Monebo Technologies Issue Patent for
Sleep Monitoring System
Austin, TX, February 5, 2007: Monebo Technologies, Inc. today announced it has been issued a patent by the United States Patent and Trademark Office for its innovative approach to sleep monitoring. Monebo’s patent 7,164,941, “Method and system for contactless monitoring and evaluation of sleep states of a user,” breaks new ground in the manner in which sleep monitoring may be performed. The patent describes a device that will be utilized like a mattress pad, allowing full patient movement while sleeping.
Current methods of sleep monitoring provide polygraph recording of electroencephalograms (EEG), electrocardiograms (ECG), electro-oculograms (EOG) and other data. These tests require the patient to be tethered to multiple cables, with electrodes attached to their torso and head, often resulting in disruptive sleep patterns due to anxiety or physical discomfort. The use of this complex equipment also necessitates monitoring at a dedicated testing facility with trained technicians.
The Monebo system is designed to be embedded within two thin mattress pad layers, eliminating any direct contact between the electrodes and the patient, enabling a more relaxed and unencumbered atmosphere for sleep monitoring. The system provides continuous evaluation of cardiac activity variability, and uses this data to evaluate the sympathetic and parasympathetic activity of the nervous system, which are reliable markers of a patient’s physiologic condition. Page 2 of 2 Monebo Technologies Issued Patent for Sleep Monitoring System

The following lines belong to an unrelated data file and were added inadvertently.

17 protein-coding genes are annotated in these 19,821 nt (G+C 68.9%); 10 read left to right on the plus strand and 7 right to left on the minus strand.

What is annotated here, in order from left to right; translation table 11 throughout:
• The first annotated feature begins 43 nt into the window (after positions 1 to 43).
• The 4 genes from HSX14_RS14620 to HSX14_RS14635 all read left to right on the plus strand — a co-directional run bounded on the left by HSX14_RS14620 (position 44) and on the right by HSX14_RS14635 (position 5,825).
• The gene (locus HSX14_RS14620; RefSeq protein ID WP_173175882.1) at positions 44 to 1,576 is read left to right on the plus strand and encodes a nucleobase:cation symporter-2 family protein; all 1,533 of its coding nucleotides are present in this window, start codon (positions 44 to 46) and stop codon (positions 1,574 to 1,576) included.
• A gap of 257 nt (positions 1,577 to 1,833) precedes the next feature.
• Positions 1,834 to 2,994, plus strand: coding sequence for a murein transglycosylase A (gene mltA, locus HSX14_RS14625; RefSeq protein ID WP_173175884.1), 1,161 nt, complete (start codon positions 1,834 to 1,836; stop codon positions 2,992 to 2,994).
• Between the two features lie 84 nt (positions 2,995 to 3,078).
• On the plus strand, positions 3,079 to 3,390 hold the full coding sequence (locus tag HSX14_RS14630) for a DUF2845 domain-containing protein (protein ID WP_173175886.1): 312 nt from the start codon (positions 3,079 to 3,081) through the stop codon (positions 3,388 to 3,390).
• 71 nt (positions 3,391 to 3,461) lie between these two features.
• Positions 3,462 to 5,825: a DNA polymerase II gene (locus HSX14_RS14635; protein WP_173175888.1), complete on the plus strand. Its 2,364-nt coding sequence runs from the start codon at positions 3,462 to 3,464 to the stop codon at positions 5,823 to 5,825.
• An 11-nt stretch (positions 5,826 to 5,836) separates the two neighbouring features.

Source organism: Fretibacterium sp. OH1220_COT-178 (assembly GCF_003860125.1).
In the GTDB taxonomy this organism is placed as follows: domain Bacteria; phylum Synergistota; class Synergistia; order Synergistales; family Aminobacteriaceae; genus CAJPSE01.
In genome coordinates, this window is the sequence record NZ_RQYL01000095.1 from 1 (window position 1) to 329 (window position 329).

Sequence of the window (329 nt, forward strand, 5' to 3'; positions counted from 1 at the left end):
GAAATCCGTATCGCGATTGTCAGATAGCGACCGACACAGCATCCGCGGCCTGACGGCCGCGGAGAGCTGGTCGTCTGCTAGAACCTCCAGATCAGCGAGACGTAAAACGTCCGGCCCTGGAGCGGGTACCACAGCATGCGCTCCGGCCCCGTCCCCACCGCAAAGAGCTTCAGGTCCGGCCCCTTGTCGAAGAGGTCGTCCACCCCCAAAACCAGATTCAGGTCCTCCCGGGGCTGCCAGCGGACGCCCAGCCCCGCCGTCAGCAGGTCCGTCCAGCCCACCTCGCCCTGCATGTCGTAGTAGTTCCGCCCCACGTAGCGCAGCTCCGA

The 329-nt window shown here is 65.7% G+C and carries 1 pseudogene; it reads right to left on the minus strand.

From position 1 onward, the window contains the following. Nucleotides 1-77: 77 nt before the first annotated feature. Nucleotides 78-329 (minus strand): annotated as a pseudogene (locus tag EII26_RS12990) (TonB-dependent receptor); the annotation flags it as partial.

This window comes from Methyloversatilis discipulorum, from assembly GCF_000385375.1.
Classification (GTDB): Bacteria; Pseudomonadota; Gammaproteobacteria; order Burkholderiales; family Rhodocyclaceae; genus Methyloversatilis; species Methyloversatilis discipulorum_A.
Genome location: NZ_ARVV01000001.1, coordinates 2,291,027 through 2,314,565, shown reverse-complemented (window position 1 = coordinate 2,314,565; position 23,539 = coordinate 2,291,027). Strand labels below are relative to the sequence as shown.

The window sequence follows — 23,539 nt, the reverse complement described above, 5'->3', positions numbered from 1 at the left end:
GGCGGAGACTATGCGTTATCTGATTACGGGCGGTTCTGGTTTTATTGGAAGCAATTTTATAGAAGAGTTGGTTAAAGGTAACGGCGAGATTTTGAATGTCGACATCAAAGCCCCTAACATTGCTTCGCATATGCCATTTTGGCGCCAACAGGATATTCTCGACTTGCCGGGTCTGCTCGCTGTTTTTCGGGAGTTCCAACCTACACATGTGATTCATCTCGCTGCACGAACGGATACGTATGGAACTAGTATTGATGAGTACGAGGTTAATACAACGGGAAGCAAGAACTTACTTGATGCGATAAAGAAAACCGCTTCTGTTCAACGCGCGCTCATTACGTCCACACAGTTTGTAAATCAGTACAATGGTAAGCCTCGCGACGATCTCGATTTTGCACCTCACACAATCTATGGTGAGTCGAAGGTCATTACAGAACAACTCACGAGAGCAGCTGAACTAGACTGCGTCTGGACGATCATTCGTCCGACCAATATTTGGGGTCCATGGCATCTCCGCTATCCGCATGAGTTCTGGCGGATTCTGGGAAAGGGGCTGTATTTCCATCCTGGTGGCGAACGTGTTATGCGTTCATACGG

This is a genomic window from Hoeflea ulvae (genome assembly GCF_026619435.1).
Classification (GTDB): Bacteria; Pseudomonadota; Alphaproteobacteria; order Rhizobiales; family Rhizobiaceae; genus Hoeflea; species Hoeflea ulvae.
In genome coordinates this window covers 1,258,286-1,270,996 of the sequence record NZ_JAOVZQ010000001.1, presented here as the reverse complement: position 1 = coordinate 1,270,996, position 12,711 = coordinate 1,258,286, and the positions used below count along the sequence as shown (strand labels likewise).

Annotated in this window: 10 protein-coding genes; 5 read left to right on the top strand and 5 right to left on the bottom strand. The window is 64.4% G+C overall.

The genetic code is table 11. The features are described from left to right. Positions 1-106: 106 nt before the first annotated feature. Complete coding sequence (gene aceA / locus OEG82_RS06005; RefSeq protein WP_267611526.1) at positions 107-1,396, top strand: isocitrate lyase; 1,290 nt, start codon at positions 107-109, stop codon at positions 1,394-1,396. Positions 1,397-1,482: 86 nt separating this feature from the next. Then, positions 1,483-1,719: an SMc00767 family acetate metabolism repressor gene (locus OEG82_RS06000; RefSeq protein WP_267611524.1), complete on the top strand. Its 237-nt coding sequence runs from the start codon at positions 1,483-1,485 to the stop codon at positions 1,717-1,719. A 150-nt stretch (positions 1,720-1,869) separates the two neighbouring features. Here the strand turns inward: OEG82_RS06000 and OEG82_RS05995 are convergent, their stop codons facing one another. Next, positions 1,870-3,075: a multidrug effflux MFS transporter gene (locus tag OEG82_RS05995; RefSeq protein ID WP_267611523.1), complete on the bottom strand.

“We are excited to bring this technology forward,” said Dale Misczynski, President and CEO of Monebo. “Sleep monitoring has proven to be extremely important in diagnosing and treating sleep disorders. Unfortunately, the systems of today are cumbersome to administer and require dedicated laboratories for testing. We believe an automated contactless system can offer the medical community an easier, more comfortable way for monitoring to be performed, and may enable routine monitoring to be done outside of a dedicated laboratory, perhaps even in the patient’s home setting.”